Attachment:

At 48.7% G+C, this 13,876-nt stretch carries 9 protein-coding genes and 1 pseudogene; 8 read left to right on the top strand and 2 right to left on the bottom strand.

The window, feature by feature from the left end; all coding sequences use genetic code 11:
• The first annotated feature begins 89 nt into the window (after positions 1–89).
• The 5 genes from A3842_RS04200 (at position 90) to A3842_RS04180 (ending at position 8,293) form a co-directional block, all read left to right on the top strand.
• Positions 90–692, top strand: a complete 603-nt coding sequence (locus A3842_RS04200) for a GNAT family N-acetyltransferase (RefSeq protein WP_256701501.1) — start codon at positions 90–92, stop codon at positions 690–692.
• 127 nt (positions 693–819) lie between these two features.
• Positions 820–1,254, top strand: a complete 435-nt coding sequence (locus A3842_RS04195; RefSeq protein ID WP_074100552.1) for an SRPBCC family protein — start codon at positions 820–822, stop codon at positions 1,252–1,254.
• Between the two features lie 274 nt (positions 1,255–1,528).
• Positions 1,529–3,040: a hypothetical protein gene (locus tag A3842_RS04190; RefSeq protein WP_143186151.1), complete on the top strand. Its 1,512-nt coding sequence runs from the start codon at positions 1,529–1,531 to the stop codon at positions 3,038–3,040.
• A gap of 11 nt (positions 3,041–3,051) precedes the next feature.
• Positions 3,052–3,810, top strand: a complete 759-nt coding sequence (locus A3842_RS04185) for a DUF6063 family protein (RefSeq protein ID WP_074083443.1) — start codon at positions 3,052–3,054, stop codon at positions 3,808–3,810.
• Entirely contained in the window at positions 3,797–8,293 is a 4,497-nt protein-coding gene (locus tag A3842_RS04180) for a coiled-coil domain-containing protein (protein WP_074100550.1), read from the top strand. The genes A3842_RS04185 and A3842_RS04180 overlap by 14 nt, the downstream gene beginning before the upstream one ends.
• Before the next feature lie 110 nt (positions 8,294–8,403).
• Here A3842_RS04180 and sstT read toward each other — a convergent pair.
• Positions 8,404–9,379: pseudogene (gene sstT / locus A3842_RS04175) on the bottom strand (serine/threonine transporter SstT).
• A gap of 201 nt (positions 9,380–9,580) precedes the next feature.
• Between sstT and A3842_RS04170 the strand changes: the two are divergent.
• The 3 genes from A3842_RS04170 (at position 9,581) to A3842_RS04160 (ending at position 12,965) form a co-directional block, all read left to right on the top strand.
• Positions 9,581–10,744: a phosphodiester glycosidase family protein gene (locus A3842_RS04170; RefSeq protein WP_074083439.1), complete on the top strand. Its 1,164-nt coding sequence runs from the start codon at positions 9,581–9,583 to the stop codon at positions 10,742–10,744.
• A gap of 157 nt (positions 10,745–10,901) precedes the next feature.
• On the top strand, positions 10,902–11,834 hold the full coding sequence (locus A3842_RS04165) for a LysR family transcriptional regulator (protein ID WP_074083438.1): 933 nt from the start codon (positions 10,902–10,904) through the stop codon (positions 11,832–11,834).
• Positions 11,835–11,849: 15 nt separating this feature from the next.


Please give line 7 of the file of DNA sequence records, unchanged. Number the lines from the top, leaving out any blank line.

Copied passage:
• Positions 820–1,254, top strand: a complete 435-nt coding sequence (locus A3842_RS04195; RefSeq protein ID WP_074100552.1) for an SRPBCC family protein — start codon at positions 820–822, stop codon at positions 1,252–1,254.